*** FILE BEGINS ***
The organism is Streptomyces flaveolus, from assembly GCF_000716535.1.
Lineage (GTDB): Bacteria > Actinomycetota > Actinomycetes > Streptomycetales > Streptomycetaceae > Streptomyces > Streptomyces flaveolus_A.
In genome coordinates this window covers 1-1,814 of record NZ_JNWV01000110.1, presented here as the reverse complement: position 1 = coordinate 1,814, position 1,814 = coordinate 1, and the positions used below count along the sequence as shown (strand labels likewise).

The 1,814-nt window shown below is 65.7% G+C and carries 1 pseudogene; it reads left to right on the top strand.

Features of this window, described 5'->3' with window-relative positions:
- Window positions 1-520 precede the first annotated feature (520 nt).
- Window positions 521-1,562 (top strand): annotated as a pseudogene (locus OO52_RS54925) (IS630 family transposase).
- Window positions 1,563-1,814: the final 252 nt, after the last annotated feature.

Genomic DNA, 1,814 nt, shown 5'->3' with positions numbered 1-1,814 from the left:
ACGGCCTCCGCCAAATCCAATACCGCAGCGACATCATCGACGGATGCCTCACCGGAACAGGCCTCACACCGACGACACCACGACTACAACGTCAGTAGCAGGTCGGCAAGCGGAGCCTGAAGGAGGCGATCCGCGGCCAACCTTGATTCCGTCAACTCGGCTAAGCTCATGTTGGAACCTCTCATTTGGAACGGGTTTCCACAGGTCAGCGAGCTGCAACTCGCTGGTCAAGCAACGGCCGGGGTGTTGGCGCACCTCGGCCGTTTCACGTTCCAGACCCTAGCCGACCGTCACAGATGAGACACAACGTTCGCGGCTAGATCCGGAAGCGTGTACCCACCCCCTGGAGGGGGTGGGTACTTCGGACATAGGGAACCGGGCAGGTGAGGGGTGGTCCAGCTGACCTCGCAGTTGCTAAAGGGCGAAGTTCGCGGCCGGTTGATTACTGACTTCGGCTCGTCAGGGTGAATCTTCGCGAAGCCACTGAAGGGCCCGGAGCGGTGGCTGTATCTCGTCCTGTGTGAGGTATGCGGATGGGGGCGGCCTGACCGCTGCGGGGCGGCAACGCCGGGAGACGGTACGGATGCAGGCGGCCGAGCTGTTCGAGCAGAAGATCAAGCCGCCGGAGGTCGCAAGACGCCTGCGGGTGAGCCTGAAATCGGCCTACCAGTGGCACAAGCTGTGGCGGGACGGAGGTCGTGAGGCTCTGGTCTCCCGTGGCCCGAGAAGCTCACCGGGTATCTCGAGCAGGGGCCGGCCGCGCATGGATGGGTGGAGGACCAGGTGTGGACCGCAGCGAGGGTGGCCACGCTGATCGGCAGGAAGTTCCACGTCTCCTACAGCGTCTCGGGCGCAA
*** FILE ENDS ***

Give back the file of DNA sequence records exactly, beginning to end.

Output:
The organism is Streptomyces flaveolus, from assembly GCF_000716535.1.
Lineage (GTDB): Bacteria > Actinomycetota > Actinomycetes > Streptomycetales > Streptomycetaceae > Streptomyces > Streptomyces flaveolus_A.
In genome coordinates this window covers 1-1,814 of record NZ_JNWV01000110.1, presented here as the reverse complement: position 1 = coordinate 1,814, position 1,814 = coordinate 1, and the positions used below count along the sequence as shown (strand labels likewise).

The 1,814-nt window shown below is 65.7% G+C and carries 1 pseudogene; it reads left to right on the top strand.

Features of this window, described 5'->3' with window-relative positions:
- Window positions 1-520 precede the first annotated feature (520 nt).
- Window positions 521-1,562 (top strand): annotated as a pseudogene (locus OO52_RS54925) (IS630 family transposase).
- Window positions 1,563-1,814: the final 252 nt, after the last annotated feature.

Genomic DNA, 1,814 nt, shown 5'->3' with positions numbered 1-1,814 from the left:
ACGGCCTCCGCCAAATCCAATACCGCAGCGACATCATCGACGGATGCCTCACCGGAACAGGCCTCACACCGACGACACCACGACTACAACGTCAGTAGCAGGTCGGCAAGCGGAGCCTGAAGGAGGCGATCCGCGGCCAACCTTGATTCCGTCAACTCGGCTAAGCTCATGTTGGAACCTCTCATTTGGAACGGGTTTCCACAGGTCAGCGAGCTGCAACTCGCTGGTCAAGCAACGGCCGGGGTGTTGGCGCACCTCGGCCGTTTCACGTTCCAGACCCTAGCCGACCGTCACAGATGAGACACAACGTTCGCGGCTAGATCCGGAAGCGTGTACCCACCCCCTGGAGGGGGTGGGTACTTCGGACATAGGGAACCGGGCAGGTGAGGGGTGGTCCAGCTGACCTCGCAGTTGCTAAAGGGCGAAGTTCGCGGCCGGTTGATTACTGACTTCGGCTCGTCAGGGTGAATCTTCGCGAAGCCACTGAAGGGCCCGGAGCGGTGGCTGTATCTCGTCCTGTGTGAGGTATGCGGATGGGGGCGGCCTGACCGCTGCGGGGCGGCAACGCCGGGAGACGGTACGGATGCAGGCGGCCGAGCTGTTCGAGCAGAAGATCAAGCCGCCGGAGGTCGCAAGACGCCTGCGGGTGAGCCTGAAATCGGCCTACCAGTGGCACAAGCTGTGGCGGGACGGAGGTCGTGAGGCTCTGGTCTCCCGTGGCCCGAGAAGCTCACCGGGTATCTCGAGCAGGGGCCGGCCGCGCATGGATGGGTGGAGGACCAGGTGTGGACCGCAGCGAGGGTGGCCACGCTGATCGGCAGGAAGTTCCACGTCTCCTACAGCGTCTCGGGCGCAA